Search & Read
Implied Misleading Notions
“Once the moth touches the ‘flame,’ it does not have to go back and experience the burning again. It is burnt once for all! That is the taste of ‘Self.’ If you ‘experience’ the Self, that is the end. It is NOT a repetitive or revocable process. It is IRREVOCABLE.”
Arlindo: Statements and metaphors such as this one often sound very appealing, beautiful, poetic and definitely harmless. But in truth, these notions carry subtle “action/experience” implied meanings that permeate the collective subconscious mind of the spiritual world, consequently reinforcing one’s subconscious believe that the self IS an object of knowledge and experience, and that a proper action may produce the so called “enlightenment,” i.e. the final and permanent experience of the self as something other than oneself.
Every metaphorical referent to the self is limited by nature, but this metaphor in particular presents a subtle misleading idea. The full assimilation of self-knowledge definitely removes all doubts and suspiciousness to produce the unshakable conviction: I am the non-dual self rather than the aging, dying body, and consequently it produces the end of the search. Once this conviction is firm, hard and fast, one does not need to go back to remove the doubts and suspiciousness which no longer exist.
But the metaphor suggests that the jiva needs to “move” towards the self, and once it has accomplished such an “impossible action” ☺ it burns itself up (dissolution of the jiva) once and for all. There are two problems here: first, the jiva cannot merge with the self, because it is the self. Secondly, the jiva does not disappear once it knows for sure that it has always been the self. Jiva and self do belong to two orders of reality of the one non-dual reality. Jiva remains intact after self-knowledge is firm.
The other misleading connotation in this old yogic metaphor is that it implies that the self can be experienced, and that once you experience it your job is done – you will not need to experience it again. Do you see how subtle all these misleading notions confuse the minds of so many sincere inquires? The self cannot be experienced, and it does not feel or taste anything. The self is devoid of qualities and attributes, it does not have any color, taste, texture, form and so on. It is not an object of experience, and furthermore, it is not an object of knowledge. You cannot know it, but know that you are it as your very “knowing” consciousness.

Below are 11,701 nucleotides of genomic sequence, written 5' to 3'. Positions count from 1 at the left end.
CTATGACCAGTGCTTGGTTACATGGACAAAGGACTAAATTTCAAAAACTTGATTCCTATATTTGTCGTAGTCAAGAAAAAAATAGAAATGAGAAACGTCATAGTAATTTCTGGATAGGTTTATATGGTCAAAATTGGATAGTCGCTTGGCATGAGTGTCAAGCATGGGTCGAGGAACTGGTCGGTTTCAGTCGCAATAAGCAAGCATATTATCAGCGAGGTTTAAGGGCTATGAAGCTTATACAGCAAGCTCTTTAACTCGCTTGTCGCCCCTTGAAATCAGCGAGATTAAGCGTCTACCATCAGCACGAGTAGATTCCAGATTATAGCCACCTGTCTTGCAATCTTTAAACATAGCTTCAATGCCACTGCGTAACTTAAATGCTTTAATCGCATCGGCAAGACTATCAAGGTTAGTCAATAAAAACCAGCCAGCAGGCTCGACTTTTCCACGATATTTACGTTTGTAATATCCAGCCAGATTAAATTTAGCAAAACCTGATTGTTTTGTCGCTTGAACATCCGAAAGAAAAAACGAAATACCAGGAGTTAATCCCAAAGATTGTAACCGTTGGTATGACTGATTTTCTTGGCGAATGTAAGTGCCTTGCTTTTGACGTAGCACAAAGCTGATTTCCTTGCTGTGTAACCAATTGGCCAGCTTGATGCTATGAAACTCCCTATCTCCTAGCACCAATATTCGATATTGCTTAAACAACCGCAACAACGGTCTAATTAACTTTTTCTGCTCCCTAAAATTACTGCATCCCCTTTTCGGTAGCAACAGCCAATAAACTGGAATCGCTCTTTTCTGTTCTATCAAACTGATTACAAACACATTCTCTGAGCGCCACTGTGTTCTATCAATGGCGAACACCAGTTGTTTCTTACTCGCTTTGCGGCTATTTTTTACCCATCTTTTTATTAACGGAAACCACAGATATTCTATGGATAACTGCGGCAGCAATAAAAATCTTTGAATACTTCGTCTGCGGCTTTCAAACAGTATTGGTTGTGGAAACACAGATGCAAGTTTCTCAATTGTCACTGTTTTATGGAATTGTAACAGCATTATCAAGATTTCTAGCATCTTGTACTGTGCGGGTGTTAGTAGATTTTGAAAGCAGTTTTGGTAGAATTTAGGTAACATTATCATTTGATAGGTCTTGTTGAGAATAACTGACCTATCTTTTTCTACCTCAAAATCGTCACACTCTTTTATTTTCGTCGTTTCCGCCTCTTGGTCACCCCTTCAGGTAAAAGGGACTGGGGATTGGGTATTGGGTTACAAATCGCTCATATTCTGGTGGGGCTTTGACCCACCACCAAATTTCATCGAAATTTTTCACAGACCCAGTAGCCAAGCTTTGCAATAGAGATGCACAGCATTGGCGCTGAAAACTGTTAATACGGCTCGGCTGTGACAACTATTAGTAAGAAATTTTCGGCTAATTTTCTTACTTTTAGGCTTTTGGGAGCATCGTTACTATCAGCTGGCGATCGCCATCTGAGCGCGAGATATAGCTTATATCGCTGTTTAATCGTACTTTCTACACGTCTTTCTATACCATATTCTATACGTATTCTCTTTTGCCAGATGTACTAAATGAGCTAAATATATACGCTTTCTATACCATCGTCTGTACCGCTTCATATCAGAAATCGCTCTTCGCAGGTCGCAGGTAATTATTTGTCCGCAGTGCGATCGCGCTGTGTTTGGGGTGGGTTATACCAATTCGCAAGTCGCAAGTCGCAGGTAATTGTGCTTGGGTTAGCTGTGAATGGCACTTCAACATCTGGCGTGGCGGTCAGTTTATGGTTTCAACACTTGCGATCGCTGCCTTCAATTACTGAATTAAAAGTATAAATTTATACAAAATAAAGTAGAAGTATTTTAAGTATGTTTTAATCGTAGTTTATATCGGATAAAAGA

Greg: I wonder if we have to differentiate between literal and implied meaning. If I take the moth analogy literally, then yes, it is misleading and keeps the seeker seeking. However, if I know Vedanta and see the example I can see some beauty in it without pursuing the quest for experience. Correct?
Arlindo: Yes, Greg, one can enjoy much of the action/experience, romantic/poetic literature available in the spiritual world without any harm, but only as long as one is well aware of the difference between knowledge and experience, and the way they relate to one another.
Just as an example, when I learned Ramji’s books, I also went ahead and bought several books by Swami Chinmayananda. After some time, I wrote to Ramji, asking why Swamiji very often also used “action/experience” language in his teachings. Ramji told me that for that very reason he does not recommend Swamiji’s books to his students; it reinforces this all-pervasive notion of experiential enlightenment. Secondly, he also told me that Swamiji knew what he was doing, and as well he knew how to reconcile the confusion.
My understanding is that if one uses an action/experience language, rather than a knowledge/identity one, many more people we will feel attracted to the teacher. “Action” and “experience” are the original vasanas of creation. It feels familiar to most everyone.
Important also to note is that, depending on the sentence and its context, it is nearly impossible to separate its literal meaning from its implied one because in most cases the implied meaning goes unnoticed by the vast majority of us. One swallows the implied meaning unconsciously, but with repetition it turns into hardwired, erroneous conscious notions.